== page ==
The power and need of brotherly love.
Over the last two weeks I’ve had three speaking events, a high-stakes presentation to client and a TV news interview. Upon reflection, it strikes me that the act of putting oneself out there and up on stage, creates a paradox of separation and intimacy. At once, we stand, deliver and speak from the heart from some podium or stage and share something significant of ourselves. It’s an act of service. And when doing so, we are creating a connection and a bond through the intimacy of the moment. We are literally giving of ourselves in these moments.
I’ve heard many public speakers say that when they are talking they are simultaneously giving their talk on a topic that comes from the heart and leaning into their intuitive self to read and feel the room for what they, the collective, is calling for. I imagine this like an energetic wave, going back and forth to and from all side of the room that feeds both the giver and the receiver.
To feel the intimacy among our fellow human beings is one of the great treasures and basic callings in our lives. Feeling the love of people whom we love fuels our lives. Abraham Maslow places belonging as a near-primal and essential human psychological need.
However, as the poet Pablo Neruda puts it “To feel the affection that comes from those whom we do not know, from those unknown to us, who are watching over our sleep and solitude, over our dangers and our weaknesses — that is something still greater and more beautiful because it widens out the boundaries of our being, and unites all living things.”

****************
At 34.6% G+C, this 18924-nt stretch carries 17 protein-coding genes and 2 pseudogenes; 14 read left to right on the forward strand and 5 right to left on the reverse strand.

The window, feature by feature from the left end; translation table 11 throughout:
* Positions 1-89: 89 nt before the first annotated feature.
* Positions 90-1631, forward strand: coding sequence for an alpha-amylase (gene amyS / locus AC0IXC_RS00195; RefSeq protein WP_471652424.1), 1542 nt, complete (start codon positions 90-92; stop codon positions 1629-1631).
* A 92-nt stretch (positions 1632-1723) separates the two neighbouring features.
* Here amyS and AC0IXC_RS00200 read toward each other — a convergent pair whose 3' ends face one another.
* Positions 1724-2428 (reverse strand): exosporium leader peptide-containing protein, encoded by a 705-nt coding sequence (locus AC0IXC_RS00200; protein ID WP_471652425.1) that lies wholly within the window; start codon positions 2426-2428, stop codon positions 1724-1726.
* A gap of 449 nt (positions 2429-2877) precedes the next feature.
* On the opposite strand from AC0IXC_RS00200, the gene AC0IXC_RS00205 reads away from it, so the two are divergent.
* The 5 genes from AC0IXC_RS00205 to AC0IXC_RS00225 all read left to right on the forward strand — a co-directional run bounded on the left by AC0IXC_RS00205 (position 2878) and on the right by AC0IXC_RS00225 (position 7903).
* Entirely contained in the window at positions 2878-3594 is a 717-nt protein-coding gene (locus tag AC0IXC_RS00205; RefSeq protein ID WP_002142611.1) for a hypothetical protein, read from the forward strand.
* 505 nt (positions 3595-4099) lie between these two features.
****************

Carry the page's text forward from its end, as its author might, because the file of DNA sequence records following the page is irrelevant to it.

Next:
David Whyte beautifully echoes this essential idea in the following expert from his poem Refuge:
“Then in Galicia, it was a breath of warmth
from a kitchen door, palatial with light
and a daughter’s smile, the family behind,
asking you in, as if to say, of all shelter,
traveler, you’ll ever find on the road,
even with those you know,
the stranger’s love is best of all.”
This “stranger’s love” doesn’t tend to frequently appear while watching TV news (which I don’t recommend if you want to stay sane), reading a Facebook or Twitter string or the headlines in nearly any news media publication. But if you look closely, all of humanity is somehow, mysteriously or otherwise, deeply connected. We are tethered together by our common oneness. A connection that has been there since the beginning of time and will persist, regardless of our actions and differences, until the end of time.
The Greeks called this form of love, philia. It is the bond of love of human brotherhood. Philadelphia, the city of brotherly love, is named from it and word philanthropy means love of humanity. To lean into this love and the power that it holds is to lean into one of the greatest strengths of humanity.
In this day and age of heightening racial issues, electoral sides being drawn and nastily fought for, global environmental urgency, and religious finger pointing divides taking place, I feel like we could, as a planet and a species, use a heavy dose of philia. Of course, these issues are real issues and need discussion and open discourse. But in the doing so, let’s not forget the basic truth that we’re all in this together. Our planet and our people is not an us against them, and issues will never be solved from this approach.
I want more philia in my life and my world. I challenge and invite each of us, when emotions are high, when we’re called to lash out and draw sides, to remember the primal, essential connection between us all; to remember to love.